The news story also mentions the ACLU “filed a federal lawsuit challenging a Kansas law on behalf of a high school math teacher who is being required by the state to certify that she won’t boycott Israel if she wants to take part in a teacher training program,” and that the organization had “sent a letter to members of Congress opposing a bill that would make it a felony to support certain boycotts of companies doing business in Israel and its settlements in the occupied Palestinian territories.”
Dickinson claimed the city was just following the law in Texas, referring to H.B. 89, which was passed by the Texas House on April 20 (voting 131 to 0 with 12 present, not voting) and the Texas Senate on April 27 (voting 27 to 4), and signed by Gov. Greg Abbott on May 2. This act took effect on Sept. 1. Significantly, the law is aimed at companies, using the language, “Prohibition on Contracts with Companies Boycotting Israel”; Dickinson’s demand that individuals follow the law was fraught with trouble.
Abbott—like many U.S. politicians who want to keep the Israel lobby’s spigot aimed at their campaign coffers—groveled to Israeli Prime Minister Benjamin Netanyahu in Jerusalem in January 2016, openly stating that he wanted Texas legislators to pass such a ban.
He got his wish, and crowed “any anti-Israel policy is an anti-Texas policy” when he signed the clearly unconstitutional bill into law. Shamelessly kissing Israel’s backside even further, he posted on his official website, “Anti-Israel policies are anti- Texas policies, and we will not tolerate such actions against an important ally.”
Yes, this is all true, dear reader. Whoever can kiss Israel’s butt the best wins a prize! If it wasn’t so un-American it might be funny. But it’s not, as it’s a threat to our God-given freedoms. What’s worse is that this law is similar to existing laws in at least 22 other states, leaving only 27 states to go. The United States of Israel, anyone?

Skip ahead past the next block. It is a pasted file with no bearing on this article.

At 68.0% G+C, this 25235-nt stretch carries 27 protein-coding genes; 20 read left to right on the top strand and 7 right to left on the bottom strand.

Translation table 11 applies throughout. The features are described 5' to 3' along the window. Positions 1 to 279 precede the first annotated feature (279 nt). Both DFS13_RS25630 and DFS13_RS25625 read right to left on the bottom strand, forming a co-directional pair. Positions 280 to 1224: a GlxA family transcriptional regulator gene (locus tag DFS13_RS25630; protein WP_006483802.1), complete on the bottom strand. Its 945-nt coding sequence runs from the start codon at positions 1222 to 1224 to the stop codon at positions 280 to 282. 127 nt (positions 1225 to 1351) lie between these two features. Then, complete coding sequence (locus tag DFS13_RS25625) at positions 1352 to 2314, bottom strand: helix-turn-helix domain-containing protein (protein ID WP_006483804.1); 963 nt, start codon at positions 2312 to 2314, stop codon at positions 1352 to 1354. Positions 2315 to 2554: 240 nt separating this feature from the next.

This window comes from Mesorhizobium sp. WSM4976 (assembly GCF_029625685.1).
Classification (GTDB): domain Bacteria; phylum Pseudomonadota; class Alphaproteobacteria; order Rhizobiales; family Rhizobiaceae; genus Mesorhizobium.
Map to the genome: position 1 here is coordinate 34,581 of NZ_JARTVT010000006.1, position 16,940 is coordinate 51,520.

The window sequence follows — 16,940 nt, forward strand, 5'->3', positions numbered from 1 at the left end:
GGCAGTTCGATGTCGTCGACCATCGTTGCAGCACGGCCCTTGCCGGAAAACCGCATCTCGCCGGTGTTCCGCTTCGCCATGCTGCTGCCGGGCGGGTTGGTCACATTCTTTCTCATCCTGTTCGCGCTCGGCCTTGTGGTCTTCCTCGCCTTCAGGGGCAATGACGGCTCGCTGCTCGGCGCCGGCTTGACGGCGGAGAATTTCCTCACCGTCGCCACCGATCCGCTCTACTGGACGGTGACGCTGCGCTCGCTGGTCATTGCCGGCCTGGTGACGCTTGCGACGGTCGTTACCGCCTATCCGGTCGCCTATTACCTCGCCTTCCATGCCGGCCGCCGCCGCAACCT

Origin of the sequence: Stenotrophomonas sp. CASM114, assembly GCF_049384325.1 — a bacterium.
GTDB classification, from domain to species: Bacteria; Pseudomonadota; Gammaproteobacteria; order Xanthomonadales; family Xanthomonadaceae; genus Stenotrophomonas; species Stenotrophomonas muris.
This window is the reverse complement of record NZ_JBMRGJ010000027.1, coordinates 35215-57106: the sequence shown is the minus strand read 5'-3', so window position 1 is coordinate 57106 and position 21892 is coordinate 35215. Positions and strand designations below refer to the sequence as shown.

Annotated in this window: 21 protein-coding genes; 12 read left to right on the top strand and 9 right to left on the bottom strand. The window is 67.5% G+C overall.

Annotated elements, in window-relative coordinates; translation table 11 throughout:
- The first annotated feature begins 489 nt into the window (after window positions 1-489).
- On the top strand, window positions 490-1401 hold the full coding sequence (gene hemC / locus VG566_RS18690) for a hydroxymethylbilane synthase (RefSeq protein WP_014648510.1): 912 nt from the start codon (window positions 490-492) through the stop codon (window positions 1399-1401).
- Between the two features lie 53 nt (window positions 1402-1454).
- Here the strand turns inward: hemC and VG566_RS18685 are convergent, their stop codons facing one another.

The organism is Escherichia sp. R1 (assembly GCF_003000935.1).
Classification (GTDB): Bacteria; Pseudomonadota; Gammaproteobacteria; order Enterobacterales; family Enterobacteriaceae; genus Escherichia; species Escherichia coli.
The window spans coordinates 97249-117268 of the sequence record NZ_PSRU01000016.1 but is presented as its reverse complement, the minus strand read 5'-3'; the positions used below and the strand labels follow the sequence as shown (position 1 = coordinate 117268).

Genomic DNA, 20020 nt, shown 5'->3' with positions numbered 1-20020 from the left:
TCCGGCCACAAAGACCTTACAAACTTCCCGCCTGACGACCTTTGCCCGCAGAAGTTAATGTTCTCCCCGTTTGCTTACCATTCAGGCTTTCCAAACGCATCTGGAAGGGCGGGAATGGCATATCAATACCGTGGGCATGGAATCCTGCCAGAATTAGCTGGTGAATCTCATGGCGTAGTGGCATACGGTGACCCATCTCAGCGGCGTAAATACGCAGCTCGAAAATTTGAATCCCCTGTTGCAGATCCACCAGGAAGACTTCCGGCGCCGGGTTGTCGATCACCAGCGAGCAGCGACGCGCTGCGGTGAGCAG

What’s behind the nationwide push to protect “our greatest ally” is the success of the Boycott, Divestment and Sanctions Movement (BDS), created in 2005 “to increase economic and political pressure on Israel to end what it describes as violations of international law.” BDS seeks “the end of Israel’s occupation and settler colonization of Palestinian land and the Golan Heights, full equality for Arab-Palestinian citizens of Israel, and acknowledgement of the right of return of Palestinian refugees.”
AFP asked Mark Dankof, a Texas resident and U.S. Senate candidate, for his views on H.B. 89. [Listen to the full interview with Dankof at the podcast link above.]
“Here in Texas, sadly enough,” Dankof told AFP, “what we refer to as the ‘conservative movement’ is, in many cases, nothing of the type. If you look at the Republican Party state platform of Texas, it’s solidly Zionist, it’s solidly globalist and interventionist, and it’s something that could have been easily penned by Netanyahu himself.
“The notion that any state government, much less the federal government,” he concluded, “should be able to say to any legitimately incorporated business in the United States that they have to sign off, officially, in support of Mr. Netanyahu’s policies—many of which the United States government says are a violation of international law—[is ludicrous].”
Dave Gahary, a former submariner in the U.S. Navy, prevailed in a suit brought by the New York Stock Exchange in an attempt to silence him. Dave is the producer of an upcoming full-length feature film about the attack on the USS Liberty. See erasingtheliberty.com for more information and to get the new book on which the movie will be based, Erasing the Liberty.